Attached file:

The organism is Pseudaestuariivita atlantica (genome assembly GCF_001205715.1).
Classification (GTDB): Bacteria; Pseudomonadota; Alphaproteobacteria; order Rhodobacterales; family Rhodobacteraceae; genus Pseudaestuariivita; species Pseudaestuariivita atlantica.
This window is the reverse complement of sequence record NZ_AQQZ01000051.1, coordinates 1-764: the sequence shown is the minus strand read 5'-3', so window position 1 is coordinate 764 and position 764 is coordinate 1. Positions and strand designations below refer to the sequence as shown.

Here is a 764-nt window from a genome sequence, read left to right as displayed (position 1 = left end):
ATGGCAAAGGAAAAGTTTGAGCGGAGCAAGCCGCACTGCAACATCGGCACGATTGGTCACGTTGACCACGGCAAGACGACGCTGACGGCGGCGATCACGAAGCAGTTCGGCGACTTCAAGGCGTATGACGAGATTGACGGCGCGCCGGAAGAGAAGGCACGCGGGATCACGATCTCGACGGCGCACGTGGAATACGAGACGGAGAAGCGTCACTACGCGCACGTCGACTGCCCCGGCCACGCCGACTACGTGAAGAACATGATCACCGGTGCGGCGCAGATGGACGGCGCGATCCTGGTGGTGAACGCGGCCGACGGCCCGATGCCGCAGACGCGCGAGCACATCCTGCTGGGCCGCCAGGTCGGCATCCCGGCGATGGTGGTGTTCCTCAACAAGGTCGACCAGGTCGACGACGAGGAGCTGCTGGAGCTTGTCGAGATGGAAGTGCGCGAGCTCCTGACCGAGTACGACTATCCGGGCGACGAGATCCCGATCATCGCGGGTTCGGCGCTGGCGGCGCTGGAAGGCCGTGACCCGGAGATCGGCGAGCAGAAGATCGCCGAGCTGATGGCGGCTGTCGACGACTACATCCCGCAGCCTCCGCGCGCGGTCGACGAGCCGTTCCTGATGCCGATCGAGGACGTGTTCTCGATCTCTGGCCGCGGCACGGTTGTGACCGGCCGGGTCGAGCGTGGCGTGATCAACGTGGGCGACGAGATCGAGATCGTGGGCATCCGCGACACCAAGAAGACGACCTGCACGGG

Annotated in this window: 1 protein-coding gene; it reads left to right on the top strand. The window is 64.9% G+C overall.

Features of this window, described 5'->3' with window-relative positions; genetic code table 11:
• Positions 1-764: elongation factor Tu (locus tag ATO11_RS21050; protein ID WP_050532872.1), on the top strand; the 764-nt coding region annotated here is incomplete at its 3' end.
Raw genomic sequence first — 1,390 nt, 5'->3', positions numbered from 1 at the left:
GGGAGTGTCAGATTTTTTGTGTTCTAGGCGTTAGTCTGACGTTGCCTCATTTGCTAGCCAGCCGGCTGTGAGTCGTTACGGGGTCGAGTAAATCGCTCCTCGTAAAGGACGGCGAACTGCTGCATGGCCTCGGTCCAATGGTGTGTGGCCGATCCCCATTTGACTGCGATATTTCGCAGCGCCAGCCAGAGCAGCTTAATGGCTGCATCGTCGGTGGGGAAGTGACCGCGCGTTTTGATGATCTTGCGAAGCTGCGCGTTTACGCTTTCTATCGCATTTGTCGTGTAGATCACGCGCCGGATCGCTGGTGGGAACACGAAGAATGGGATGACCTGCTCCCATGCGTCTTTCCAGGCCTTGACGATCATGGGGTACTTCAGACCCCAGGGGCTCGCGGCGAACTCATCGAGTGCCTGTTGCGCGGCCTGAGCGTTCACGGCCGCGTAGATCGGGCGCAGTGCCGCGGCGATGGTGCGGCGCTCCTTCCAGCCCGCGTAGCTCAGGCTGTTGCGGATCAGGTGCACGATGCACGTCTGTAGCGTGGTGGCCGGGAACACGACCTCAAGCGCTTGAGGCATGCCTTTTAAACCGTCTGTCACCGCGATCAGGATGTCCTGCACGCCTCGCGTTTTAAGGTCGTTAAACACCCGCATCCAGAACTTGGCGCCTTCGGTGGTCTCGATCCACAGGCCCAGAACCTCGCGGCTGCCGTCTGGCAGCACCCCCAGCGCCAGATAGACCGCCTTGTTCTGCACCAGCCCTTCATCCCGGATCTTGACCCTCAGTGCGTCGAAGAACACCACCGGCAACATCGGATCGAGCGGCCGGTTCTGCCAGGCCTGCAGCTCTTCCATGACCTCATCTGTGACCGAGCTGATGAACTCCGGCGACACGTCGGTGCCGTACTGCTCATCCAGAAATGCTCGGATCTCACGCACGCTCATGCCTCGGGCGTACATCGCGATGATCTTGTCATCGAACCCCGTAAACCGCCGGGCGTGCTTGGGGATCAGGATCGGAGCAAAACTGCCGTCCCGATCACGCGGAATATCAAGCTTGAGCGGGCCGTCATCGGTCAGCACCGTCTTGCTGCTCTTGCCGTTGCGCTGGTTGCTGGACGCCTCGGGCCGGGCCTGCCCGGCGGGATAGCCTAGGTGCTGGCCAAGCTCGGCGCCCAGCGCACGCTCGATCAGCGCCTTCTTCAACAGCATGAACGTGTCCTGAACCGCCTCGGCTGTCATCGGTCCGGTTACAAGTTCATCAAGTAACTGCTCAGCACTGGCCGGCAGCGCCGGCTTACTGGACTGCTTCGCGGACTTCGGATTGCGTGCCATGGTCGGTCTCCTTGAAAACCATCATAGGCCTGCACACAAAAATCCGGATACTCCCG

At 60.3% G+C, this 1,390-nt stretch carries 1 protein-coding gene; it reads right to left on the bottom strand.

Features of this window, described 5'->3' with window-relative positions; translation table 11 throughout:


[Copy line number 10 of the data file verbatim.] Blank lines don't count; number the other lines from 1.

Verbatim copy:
GGGAGTGTCAGATTTTTTGTGTTCTAGGCGTTAGTCTGACGTTGCCTCATTTGCTAGCCAGCCGGCTGTGAGTCGTTACGGGGTCGAGTAAATCGCTCCTCGTAAAGGACGGCGAACTGCTGCATGGCCTCGGTCCAATGGTGTGTGGCCGATCCCCATTTGACTGCGATATTTCGCAGCGCCAGCCAGAGCAGCTTAATGGCTGCATCGTCGGTGGGGAAGTGACCGCGCGTTTTGATGATCTTGCGAAGCTGCGCGTTTACGCTTTCTATCGCATTTGTCGTGTAGATCACGCGCCGGATCGCTGGTGGGAACACGAAGAATGGGATGACCTGCTCCCATGCGTCTTTCCAGGCCTTGACGATCATGGGGTACTTCAGACCCCAGGGGCTCGCGGCGAACTCATCGAGTGCCTGTTGCGCGGCCTGAGCGTTCACGGCCGCGTAGATCGGGCGCAGTGCCGCGGCGATGGTGCGGCGCTCCTTCCAGCCCGCGTAGCTCAGGCTGTTGCGGATCAGGTGCACGATGCACGTCTGTAGCGTGGTGGCCGGGAACACGACCTCAAGCGCTTGAGGCATGCCTTTTAAACCGTCTGTCACCGCGATCAGGATGTCCTGCACGCCTCGCGTTTTAAGGTCGTTAAACACCCGCATCCAGAACTTGGCGCCTTCGGTGGTCTCGATCCACAGGCCCAGAACCTCGCGGCTGCCGTCTGGCAGCACCCCCAGCGCCAGATAGACCGCCTTGTTCTGCACCAGCCCTTCATCCCGGATCTTGACCCTCAGTGCGTCGAAGAACACCACCGGCAACATCGGATCGAGCGGCCGGTTCTGCCAGGCCTGCAGCTCTTCCATGACCTCATCTGTGACCGAGCTGATGAACTCCGGCGACACGTCGGTGCCGTACTGCTCATCCAGAAATGCTCGGATCTCACGCACGCTCATGCCTCGGGCGTACATCGCGATGATCTTGTCATCGAACCCCGTAAACCGCCGGGCGTGCTTGGGGATCAGGATCGGAGCAAAACTGCCGTCCCGATCACGCGGAATATCAAGCTTGAGCGGGCCGTCATCGGTCAGCACCGTCTTGCTGCTCTTGCCGTTGCGCTGGTTGCTGGACGCCTCGGGCCGGGCCTGCCCGGCGGGATAGCCTAGGTGCTGGCCAAGCTCGGCGCCCAGCGCACGCTCGATCAGCGCCTTCTTCAACAGCATGAACGTGTCCTGAACCGCCTCGGCTGTCATCGGTCCGGTTACAAGTTCATCAAGTAACTGCTCAGCACTGGCCGGCAGCGCCGGCTTACTGGACTGCTTCGCGGACTTCGGATTGCGTGCCATGGTCGGTCTCCTTGAAAACCATCATAGGCCTGCACACAAAAATCCGGATACTCCCG